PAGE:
Mountain people, as described above by one of the mountain specificities, have been known for their high adaptability and resilience although in today’s context due to the unprecedented pace of socio-economic changes especially due to high climate variability, this traditional positive attribute of mountain communities is proving to be inadequate. Also, as a part of the change process, principally migration, socioeconomic , and education parameters, the aforementioned mountain specificities themselves are changing in their nature to effect negative or positive consequences and making the normal adaptation response insufficient to cope up with the fast pace of changes.
If we take the HKH region as an example, we can witness that changes in the flow of ecosystem products and services derived from mountain ecosystems are actually the result of the nature-society interaction dynamics (Jodha, 2012) and therefore the ecosystem status and its effects on people are based on the combined impacts of climatic and non-climatic factors. In this respect we can argue the following new perspectives in the new and more operational MPF:
Changing Nature of Accessibility/Inaccessibility
The inaccessibility issue highlights the deprivation and disempowerment status of mountain people. However, compared to 1992 much improvement in this area has happened although they are still grossly inadequate and unequal compared to the similar improvement we see in say plain areas or lowland environment and communities.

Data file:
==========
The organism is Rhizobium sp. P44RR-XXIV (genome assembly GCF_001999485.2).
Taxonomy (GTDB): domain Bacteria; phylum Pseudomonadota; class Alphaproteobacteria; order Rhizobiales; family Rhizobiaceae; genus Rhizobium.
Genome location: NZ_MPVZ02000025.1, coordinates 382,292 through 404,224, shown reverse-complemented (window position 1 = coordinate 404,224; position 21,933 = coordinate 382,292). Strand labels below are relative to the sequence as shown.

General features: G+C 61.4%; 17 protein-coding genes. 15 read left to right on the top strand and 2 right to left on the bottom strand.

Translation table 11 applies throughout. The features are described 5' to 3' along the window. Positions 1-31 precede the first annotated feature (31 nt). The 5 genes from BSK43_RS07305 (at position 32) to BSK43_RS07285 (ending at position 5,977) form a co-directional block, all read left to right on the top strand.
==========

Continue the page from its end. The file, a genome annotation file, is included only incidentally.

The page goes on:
However, increased road networks, transport links and spread of information and communication technologies (ICTs) especially rapid penetration of mobile telephone services and wireless technologies have greatly improved the physical and virtual access situations in mountains. The impacts are reflected in terms of enhanced local level capacities, technical skills, education facilities and two-way information flow, especially in marketing and trading activities. The resultant improved access and reach are helping mountain communities to expand their economic and social interactions and activities going beyond the traditionally isolated, semi-closed vocations and locations. This has raised the scope and opportunities for mountain communities to participate in the wider, external, and larger contexts of development, communication, and participation especially in commerce, trade, enterprise and entrepreneurial activities.
Besides, these information infrastructures have enhanced information and communication between the macro-level and micro-level entities leading to joint or collective actions against major challenges faced by mountains and other ecosystems especially in dealing with phenomena such as climate change, natural disasters and economic globalization. The positive result of the above changes has been the enlarged economic horizon of mountain communities, their increased visibility and integration with larger economic domain involving national as well as local perspectives. This helps in reconciliation of contradictory national and local level perceptions regarding socio-economic and political marginality of mountain people and hitherto slow response mountain peoples’ needs get from the national policies that often affect the well being of mountain communities. Weak property rights to ecosystem resources including lack of secure tenure to common property resources has been one of the major issues hampering mountain people’s economic development which still needs resolution.